I would expect that fiber is much better as far as induced currents from nearby lightning strikes finding its way to equipment. Granted it is still an issue if it takes a direct strike or gets hit by power lines. What I do know is that when the local company used coax cable on the poles we would often have a long outage after a lightning storm. Since they've gone to fiber on the poles we very seldom have an outage.
Most outages are usually cause by limbs downing lines and not due to hits. Fiber has no edge in this regard.
Actually the number one cause of cable system outages is loss of commercial power. Lots of reasons why, but actual plant damage is a distant second in terms of minutes/yr. cable companies have gotten better at maintaining their battery backup systems and monitoring the PSUs, but problems still can happen. Note that a popped breaker on a power supply still counts as loss of power, even though the power company never had an outage. The reason the outage times decreased after the fiber plant went in was because each power supply covered a much smaller service area (think modified hub-and-spoke vs Christmas tree lights archetcture). Easier to find the problem too.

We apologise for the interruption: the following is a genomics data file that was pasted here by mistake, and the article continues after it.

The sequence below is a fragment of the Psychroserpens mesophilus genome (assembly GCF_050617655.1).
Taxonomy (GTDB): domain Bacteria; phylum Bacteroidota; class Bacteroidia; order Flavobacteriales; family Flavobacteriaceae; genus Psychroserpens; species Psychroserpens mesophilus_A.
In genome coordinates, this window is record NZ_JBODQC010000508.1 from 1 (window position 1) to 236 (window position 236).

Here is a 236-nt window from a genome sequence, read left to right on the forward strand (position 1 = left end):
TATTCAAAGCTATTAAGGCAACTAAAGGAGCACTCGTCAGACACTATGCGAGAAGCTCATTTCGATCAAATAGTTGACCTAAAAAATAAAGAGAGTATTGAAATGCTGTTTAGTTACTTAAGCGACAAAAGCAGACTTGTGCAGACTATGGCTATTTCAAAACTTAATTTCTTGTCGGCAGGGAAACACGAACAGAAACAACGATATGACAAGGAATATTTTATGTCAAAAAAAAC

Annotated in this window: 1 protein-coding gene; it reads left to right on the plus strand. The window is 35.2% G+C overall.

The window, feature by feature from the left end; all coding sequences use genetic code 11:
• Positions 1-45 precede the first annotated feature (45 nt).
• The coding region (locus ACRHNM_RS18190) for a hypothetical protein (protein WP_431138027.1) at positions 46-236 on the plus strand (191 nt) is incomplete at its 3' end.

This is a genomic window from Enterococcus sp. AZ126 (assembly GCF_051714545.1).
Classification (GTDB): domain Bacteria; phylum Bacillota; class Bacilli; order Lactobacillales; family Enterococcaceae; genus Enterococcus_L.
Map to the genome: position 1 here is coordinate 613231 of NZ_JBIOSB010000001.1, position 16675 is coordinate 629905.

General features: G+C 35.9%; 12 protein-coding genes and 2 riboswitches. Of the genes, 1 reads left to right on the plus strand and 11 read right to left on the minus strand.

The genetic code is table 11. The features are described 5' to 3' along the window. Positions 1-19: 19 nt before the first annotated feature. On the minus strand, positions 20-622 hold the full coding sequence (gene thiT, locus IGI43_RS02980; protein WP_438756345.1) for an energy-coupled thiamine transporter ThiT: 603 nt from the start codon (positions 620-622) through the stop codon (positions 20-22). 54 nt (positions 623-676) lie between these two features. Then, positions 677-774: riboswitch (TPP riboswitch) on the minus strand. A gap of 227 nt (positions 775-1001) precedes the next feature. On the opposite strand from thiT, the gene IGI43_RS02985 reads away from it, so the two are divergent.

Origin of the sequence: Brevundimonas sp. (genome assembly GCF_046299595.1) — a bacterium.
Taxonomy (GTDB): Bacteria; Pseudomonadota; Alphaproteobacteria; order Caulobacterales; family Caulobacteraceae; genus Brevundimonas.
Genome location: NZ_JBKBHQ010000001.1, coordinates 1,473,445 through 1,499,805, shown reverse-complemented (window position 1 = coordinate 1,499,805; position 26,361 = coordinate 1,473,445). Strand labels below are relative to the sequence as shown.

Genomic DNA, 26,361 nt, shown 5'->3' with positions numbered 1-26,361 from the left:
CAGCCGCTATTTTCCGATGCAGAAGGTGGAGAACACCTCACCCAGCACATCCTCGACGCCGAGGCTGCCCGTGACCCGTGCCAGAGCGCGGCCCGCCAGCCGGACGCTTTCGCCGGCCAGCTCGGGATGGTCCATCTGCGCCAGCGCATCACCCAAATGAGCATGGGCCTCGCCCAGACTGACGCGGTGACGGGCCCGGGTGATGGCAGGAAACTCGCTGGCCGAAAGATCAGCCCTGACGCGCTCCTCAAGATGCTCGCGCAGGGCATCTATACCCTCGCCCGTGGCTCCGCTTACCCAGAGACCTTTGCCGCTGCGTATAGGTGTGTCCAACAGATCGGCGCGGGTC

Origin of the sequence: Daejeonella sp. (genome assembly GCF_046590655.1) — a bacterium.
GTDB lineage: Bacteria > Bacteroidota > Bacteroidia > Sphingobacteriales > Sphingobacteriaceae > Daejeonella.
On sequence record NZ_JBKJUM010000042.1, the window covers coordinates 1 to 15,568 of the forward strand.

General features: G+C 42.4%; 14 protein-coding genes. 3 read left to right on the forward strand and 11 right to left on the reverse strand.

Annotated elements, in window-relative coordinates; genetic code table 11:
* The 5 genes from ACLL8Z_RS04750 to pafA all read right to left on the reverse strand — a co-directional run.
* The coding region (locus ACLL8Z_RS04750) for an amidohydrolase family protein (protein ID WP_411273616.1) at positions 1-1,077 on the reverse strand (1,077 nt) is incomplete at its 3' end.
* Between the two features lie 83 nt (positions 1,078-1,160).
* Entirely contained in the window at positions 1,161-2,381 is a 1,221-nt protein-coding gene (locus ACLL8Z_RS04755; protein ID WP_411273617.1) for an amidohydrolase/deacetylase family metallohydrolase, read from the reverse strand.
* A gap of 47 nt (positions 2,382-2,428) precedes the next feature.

Fiber optic cables are constructed to be much more durable than coax or twisted pair. I've seen poles sheered off at the base by an accident and the top standing up hanging on the fiber. Also, the preferred placement for fiber is underground, which is safer in the long run.